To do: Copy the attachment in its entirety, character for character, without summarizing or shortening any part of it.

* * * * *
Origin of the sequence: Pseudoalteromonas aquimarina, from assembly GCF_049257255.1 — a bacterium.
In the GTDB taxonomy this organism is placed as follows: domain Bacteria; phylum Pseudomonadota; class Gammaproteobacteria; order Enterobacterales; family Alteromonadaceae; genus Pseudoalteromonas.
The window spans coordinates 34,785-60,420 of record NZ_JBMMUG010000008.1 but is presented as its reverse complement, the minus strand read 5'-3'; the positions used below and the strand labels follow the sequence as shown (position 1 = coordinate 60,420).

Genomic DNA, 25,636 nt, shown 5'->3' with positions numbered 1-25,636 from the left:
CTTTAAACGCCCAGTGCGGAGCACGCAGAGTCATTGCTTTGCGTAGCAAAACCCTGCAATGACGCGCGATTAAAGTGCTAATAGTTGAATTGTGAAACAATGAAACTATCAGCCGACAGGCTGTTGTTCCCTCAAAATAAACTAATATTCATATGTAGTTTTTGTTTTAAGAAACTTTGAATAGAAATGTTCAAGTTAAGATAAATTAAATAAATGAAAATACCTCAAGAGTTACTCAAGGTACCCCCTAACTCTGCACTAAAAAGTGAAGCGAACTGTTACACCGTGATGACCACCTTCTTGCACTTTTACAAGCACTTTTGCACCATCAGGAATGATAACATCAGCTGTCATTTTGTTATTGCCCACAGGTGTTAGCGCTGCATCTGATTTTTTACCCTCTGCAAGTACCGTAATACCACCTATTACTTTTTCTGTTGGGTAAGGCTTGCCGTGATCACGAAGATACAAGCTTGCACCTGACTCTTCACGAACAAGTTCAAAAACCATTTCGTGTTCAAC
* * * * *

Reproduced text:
Origin of the sequence: Pseudoalteromonas aquimarina, from assembly GCF_049257255.1 — a bacterium.
In the GTDB taxonomy this organism is placed as follows: domain Bacteria; phylum Pseudomonadota; class Gammaproteobacteria; order Enterobacterales; family Alteromonadaceae; genus Pseudoalteromonas.
The window spans coordinates 34,785-60,420 of record NZ_JBMMUG010000008.1 but is presented as its reverse complement, the minus strand read 5'-3'; the positions used below and the strand labels follow the sequence as shown (position 1 = coordinate 60,420).

Genomic DNA, 25,636 nt, shown 5'->3' with positions numbered 1-25,636 from the left:
CTTTAAACGCCCAGTGCGGAGCACGCAGAGTCATTGCTTTGCGTAGCAAAACCCTGCAATGACGCGCGATTAAAGTGCTAATAGTTGAATTGTGAAACAATGAAACTATCAGCCGACAGGCTGTTGTTCCCTCAAAATAAACTAATATTCATATGTAGTTTTTGTTTTAAGAAACTTTGAATAGAAATGTTCAAGTTAAGATAAATTAAATAAATGAAAATACCTCAAGAGTTACTCAAGGTACCCCCTAACTCTGCACTAAAAAGTGAAGCGAACTGTTACACCGTGATGACCACCTTCTTGCACTTTTACAAGCACTTTTGCACCATCAGGAATGATAACATCAGCTGTCATTTTGTTATTGCCCACAGGTGTTAGCGCTGCATCTGATTTTTTACCCTCTGCAAGTACCGTAATACCACCTATTACTTTTTCTGTTGGGTAAGGCTTGCCGTGATCACGAAGATACAAGCTTGCACCTGACTCTTCACGAACAAGTTCAAAAACCATTTCGTGTTCAAC